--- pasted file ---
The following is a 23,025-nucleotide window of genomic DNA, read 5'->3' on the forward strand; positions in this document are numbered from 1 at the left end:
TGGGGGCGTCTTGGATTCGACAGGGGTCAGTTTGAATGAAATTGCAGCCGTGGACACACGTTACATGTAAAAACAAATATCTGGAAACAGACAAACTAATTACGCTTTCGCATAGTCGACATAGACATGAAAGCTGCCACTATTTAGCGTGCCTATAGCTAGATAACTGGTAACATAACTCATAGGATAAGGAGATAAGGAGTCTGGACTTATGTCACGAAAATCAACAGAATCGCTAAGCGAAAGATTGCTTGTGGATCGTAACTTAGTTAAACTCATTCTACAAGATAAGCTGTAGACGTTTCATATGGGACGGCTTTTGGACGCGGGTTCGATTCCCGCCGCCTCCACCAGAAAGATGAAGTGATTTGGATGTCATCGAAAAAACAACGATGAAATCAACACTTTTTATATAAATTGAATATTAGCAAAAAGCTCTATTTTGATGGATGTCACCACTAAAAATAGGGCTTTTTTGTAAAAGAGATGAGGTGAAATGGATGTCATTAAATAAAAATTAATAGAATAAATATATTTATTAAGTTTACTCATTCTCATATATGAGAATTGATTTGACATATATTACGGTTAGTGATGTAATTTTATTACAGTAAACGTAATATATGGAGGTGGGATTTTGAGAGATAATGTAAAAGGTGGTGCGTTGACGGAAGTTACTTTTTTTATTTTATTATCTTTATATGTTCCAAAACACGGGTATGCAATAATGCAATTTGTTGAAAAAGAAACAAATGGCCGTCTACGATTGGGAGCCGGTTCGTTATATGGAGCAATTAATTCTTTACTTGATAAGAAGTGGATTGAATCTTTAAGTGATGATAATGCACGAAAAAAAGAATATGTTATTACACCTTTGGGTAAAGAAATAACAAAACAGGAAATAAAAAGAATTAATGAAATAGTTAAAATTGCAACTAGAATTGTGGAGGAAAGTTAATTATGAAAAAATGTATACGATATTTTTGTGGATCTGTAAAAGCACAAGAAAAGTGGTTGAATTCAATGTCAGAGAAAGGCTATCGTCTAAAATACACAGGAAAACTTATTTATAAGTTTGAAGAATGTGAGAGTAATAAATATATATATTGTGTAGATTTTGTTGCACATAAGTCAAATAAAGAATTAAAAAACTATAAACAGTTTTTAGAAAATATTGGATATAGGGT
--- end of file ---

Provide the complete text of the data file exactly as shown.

The following is a 23,025-nucleotide window of genomic DNA, read 5'->3' on the forward strand; positions in this document are numbered from 1 at the left end:
TGGGGGCGTCTTGGATTCGACAGGGGTCAGTTTGAATGAAATTGCAGCCGTGGACACACGTTACATGTAAAAACAAATATCTGGAAACAGACAAACTAATTACGCTTTCGCATAGTCGACATAGACATGAAAGCTGCCACTATTTAGCGTGCCTATAGCTAGATAACTGGTAACATAACTCATAGGATAAGGAGATAAGGAGTCTGGACTTATGTCACGAAAATCAACAGAATCGCTAAGCGAAAGATTGCTTGTGGATCGTAACTTAGTTAAACTCATTCTACAAGATAAGCTGTAGACGTTTCATATGGGACGGCTTTTGGACGCGGGTTCGATTCCCGCCGCCTCCACCAGAAAGATGAAGTGATTTGGATGTCATCGAAAAAACAACGATGAAATCAACACTTTTTATATAAATTGAATATTAGCAAAAAGCTCTATTTTGATGGATGTCACCACTAAAAATAGGGCTTTTTTGTAAAAGAGATGAGGTGAAATGGATGTCATTAAATAAAAATTAATAGAATAAATATATTTATTAAGTTTACTCATTCTCATATATGAGAATTGATTTGACATATATTACGGTTAGTGATGTAATTTTATTACAGTAAACGTAATATATGGAGGTGGGATTTTGAGAGATAATGTAAAAGGTGGTGCGTTGACGGAAGTTACTTTTTTTATTTTATTATCTTTATATGTTCCAAAACACGGGTATGCAATAATGCAATTTGTTGAAAAAGAAACAAATGGCCGTCTACGATTGGGAGCCGGTTCGTTATATGGAGCAATTAATTCTTTACTTGATAAGAAGTGGATTGAATCTTTAAGTGATGATAATGCACGAAAAAAAGAATATGTTATTACACCTTTGGGTAAAGAAATAACAAAACAGGAAATAAAAAGAATTAATGAAATAGTTAAAATTGCAACTAGAATTGTGGAGGAAAGTTAATTATGAAAAAATGTATACGATATTTTTGTGGATCTGTAAAAGCACAAGAAAAGTGGTTGAATTCAATGTCAGAGAAAGGCTATCGTCTAAAATACACAGGAAAACTTATTTATAAGTTTGAAGAATGTGAGAGTAATAAATATATATATTGTGTAGATTTTGTTGCACATAAGTCAAATAAAGAATTAAAAAACTATAAACAGTTTTTAGAAAATATTGGATATAGGGT